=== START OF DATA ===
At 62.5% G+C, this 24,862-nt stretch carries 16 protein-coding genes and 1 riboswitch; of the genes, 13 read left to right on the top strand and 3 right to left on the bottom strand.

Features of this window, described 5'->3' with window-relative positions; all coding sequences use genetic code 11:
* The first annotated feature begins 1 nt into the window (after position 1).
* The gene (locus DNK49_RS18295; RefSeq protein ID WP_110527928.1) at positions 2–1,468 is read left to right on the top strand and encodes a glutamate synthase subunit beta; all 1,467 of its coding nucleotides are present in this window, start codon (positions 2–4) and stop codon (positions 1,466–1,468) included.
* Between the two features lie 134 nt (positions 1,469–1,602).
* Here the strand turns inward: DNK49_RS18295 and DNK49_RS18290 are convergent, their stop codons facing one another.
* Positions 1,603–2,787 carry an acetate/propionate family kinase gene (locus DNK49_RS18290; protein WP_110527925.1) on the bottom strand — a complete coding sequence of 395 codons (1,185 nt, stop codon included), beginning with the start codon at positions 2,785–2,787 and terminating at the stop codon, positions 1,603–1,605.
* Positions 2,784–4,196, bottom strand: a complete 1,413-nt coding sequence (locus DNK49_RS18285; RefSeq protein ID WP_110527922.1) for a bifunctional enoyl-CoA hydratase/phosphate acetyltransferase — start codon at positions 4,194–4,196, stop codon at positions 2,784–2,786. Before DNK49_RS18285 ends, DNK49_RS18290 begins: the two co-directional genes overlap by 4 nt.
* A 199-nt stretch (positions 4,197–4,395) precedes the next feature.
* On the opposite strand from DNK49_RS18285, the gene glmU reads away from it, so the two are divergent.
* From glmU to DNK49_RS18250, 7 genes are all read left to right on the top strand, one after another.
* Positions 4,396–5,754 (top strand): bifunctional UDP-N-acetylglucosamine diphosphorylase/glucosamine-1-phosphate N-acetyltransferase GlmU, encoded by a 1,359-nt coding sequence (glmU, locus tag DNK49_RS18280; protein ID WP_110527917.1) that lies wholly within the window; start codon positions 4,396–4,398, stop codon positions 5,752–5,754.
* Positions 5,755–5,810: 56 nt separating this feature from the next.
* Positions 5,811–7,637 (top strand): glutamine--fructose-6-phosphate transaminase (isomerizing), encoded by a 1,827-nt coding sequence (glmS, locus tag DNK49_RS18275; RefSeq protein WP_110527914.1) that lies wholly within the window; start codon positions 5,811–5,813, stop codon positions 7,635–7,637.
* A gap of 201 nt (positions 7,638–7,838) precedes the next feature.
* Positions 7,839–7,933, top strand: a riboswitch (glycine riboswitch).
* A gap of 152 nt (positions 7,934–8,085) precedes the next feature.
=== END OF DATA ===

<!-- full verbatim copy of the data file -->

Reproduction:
At 62.5% G+C, this 24,862-nt stretch carries 16 protein-coding genes and 1 riboswitch; of the genes, 13 read left to right on the top strand and 3 right to left on the bottom strand.

Features of this window, described 5'->3' with window-relative positions; all coding sequences use genetic code 11:
* The first annotated feature begins 1 nt into the window (after position 1).
* The gene (locus DNK49_RS18295; RefSeq protein ID WP_110527928.1) at positions 2–1,468 is read left to right on the top strand and encodes a glutamate synthase subunit beta; all 1,467 of its coding nucleotides are present in this window, start codon (positions 2–4) and stop codon (positions 1,466–1,468) included.
* Between the two features lie 134 nt (positions 1,469–1,602).
* Here the strand turns inward: DNK49_RS18295 and DNK49_RS18290 are convergent, their stop codons facing one another.
* Positions 1,603–2,787 carry an acetate/propionate family kinase gene (locus DNK49_RS18290; protein WP_110527925.1) on the bottom strand — a complete coding sequence of 395 codons (1,185 nt, stop codon included), beginning with the start codon at positions 2,785–2,787 and terminating at the stop codon, positions 1,603–1,605.
* Positions 2,784–4,196, bottom strand: a complete 1,413-nt coding sequence (locus DNK49_RS18285; RefSeq protein ID WP_110527922.1) for a bifunctional enoyl-CoA hydratase/phosphate acetyltransferase — start codon at positions 4,194–4,196, stop codon at positions 2,784–2,786. Before DNK49_RS18285 ends, DNK49_RS18290 begins: the two co-directional genes overlap by 4 nt.
* A 199-nt stretch (positions 4,197–4,395) precedes the next feature.
* On the opposite strand from DNK49_RS18285, the gene glmU reads away from it, so the two are divergent.
* From glmU to DNK49_RS18250, 7 genes are all read left to right on the top strand, one after another.
* Positions 4,396–5,754 (top strand): bifunctional UDP-N-acetylglucosamine diphosphorylase/glucosamine-1-phosphate N-acetyltransferase GlmU, encoded by a 1,359-nt coding sequence (glmU, locus tag DNK49_RS18280; protein ID WP_110527917.1) that lies wholly within the window; start codon positions 4,396–4,398, stop codon positions 5,752–5,754.
* Positions 5,755–5,810: 56 nt separating this feature from the next.
* Positions 5,811–7,637 (top strand): glutamine--fructose-6-phosphate transaminase (isomerizing), encoded by a 1,827-nt coding sequence (glmS, locus tag DNK49_RS18275; RefSeq protein WP_110527914.1) that lies wholly within the window; start codon positions 5,811–5,813, stop codon positions 7,635–7,637.
* A gap of 201 nt (positions 7,638–7,838) precedes the next feature.
* Positions 7,839–7,933, top strand: a riboswitch (glycine riboswitch).
* A gap of 152 nt (positions 7,934–8,085) precedes the next feature.